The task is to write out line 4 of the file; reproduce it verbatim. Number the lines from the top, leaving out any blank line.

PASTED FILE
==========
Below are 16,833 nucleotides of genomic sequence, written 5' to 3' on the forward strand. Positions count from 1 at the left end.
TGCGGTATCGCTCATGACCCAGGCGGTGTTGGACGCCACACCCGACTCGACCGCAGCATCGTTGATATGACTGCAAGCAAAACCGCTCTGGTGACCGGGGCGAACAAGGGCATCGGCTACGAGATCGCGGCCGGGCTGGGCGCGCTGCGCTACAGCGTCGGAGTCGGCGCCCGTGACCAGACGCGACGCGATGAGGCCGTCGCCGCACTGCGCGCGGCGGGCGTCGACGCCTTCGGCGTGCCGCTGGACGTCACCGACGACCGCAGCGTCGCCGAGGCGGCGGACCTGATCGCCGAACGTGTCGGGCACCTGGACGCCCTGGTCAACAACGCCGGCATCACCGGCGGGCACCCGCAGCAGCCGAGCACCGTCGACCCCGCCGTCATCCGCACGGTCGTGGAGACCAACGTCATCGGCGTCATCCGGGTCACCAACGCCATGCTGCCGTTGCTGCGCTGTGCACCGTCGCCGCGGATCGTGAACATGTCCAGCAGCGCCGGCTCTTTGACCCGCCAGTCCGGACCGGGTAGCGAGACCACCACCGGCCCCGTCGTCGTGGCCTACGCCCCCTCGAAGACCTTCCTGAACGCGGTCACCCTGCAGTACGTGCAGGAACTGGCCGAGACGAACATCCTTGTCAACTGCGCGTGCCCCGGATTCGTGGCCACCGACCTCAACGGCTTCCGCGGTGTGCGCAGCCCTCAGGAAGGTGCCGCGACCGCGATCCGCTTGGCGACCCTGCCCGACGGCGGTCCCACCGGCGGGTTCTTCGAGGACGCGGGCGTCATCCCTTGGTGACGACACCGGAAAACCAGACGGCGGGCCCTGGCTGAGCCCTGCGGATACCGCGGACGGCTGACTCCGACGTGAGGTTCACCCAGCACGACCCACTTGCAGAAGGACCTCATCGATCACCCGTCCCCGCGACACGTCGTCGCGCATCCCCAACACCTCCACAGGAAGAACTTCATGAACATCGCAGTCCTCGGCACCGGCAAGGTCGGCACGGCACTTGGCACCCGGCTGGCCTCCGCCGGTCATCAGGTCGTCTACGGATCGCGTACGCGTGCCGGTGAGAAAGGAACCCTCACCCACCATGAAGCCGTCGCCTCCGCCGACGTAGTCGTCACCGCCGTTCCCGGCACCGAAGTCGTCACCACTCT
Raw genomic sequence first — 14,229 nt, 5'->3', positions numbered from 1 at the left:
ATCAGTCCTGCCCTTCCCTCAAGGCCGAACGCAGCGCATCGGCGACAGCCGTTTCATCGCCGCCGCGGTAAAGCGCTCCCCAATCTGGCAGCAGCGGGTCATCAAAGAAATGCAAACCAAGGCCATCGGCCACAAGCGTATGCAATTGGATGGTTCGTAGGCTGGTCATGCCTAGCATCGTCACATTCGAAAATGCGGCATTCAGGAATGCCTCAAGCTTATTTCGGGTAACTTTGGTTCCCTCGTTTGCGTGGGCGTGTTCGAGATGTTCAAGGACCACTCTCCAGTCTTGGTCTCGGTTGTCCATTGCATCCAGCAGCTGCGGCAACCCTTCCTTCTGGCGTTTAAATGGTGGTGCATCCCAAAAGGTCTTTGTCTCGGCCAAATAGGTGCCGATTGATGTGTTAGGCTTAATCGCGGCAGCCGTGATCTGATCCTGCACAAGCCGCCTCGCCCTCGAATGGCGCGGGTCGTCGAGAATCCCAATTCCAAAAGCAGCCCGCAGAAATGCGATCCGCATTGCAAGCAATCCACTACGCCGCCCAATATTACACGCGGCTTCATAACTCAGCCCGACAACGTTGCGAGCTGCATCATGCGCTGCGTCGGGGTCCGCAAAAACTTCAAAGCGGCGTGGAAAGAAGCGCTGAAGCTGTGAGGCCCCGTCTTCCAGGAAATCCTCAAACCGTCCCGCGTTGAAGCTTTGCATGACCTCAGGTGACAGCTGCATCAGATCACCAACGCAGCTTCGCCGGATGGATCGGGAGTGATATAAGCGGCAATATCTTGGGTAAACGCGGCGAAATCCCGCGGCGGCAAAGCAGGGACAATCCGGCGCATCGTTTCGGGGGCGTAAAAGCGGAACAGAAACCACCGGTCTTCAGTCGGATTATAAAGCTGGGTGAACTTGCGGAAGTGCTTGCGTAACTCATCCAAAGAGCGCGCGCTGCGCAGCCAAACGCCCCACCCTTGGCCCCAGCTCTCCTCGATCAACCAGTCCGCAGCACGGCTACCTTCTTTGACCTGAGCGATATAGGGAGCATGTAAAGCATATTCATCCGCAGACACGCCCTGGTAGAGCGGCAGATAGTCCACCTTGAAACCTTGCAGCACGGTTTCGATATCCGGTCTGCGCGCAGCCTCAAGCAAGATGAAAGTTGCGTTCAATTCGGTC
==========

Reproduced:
ATCAGTCCTGCCCTTCCCTCAAGGCCGAACGCAGCGCATCGGCGACAGCCGTTTCATCGCCGCCGCGGTAAAGCGCTCCCCAATCTGGCAGCAGCGGGTCATCAAAGAAATGCAAACCAAGGCCATCGGCCACAAGCGTATGCAATTGGATGGTTCGTAGGCTGGTCATGCCTAGCATCGTCACATTCGAAAATGCGGCATTCAGGAATGCCTCAAGCTTATTTCGGGTAACTTTGGTTCCCTCGTTTGCGTGGGCGTGTTCGAGATGTTCAAGGACCACTCTCCAGTCTTGGTCTCGGTTGTCCATTGCATCCAGCAGCTGCGGCAACCCTTCCTTCTGGCGTTTAAATGGTGGTGCATCCCAAAAGGTCTTTGTCTCGGCCAAATAGGTGCCGATTGATGTGTTAGGCTTAATCGCGGCAGCCGTGATCTGATCCTGCACAAGCCGCCTCGCCCTCGAATGGCGCGGGTCGTCGAGAATCCCAATTCCAAAAGCAGCCCGCAGAAATGCGATCCGCATTGCAAGCAATCCACTACGCCGCCCAATATTACACGCGGCTTCATAACTCAGCCCGACAACGTTGCGAGCTGCATCATGCGCTGCGTCGGGGTCCGCAAAAACTTCAAAGCGGCGTGGAAAGAAGCGCTGAAGCTGTGAGGCCCCGTCTTCCAGGAAATCCTCAAACCGTCCCGCGTTGAAGCTTTGCATGACCTCAGGTGACAGCTGCATCAGATCACCAACGCAGCTTCGCCGGATGGATCGGGAGTGATATAAGCGGCAATATCTTGGGTAAACGCGGCGAAATCCCGCGGCGGCAAAGCAGGGACAATCCGGCGCATCGTTTCGGGGGCGTAAAAGCGGAACAGAAACCACCGGTCTTCAGTCGGATTATAAAGCTGGGTGAACTTGCGGAAGTGCTTGCGTAACTCATCCAAAGAGCGCGCGCTGCGCAGCCAAACGCCCCACCCTTGGCCCCAGCTCTCCTCGATCAACCAGTCCGCAGCACGGCTACCTTCTTTGACCTGAGCGATATAGGGAGCATGTAAAGCATATTCATCCGCAGACACGCCCTGGTAGAGCGGCAGATAGTCCACCTTGAAACCTTGCAGCACGGTTTCGATATCCGGTCTGCGCGCAGCCTCAAGCAAGATGAAAGTTGCGTTCAATTCGGTC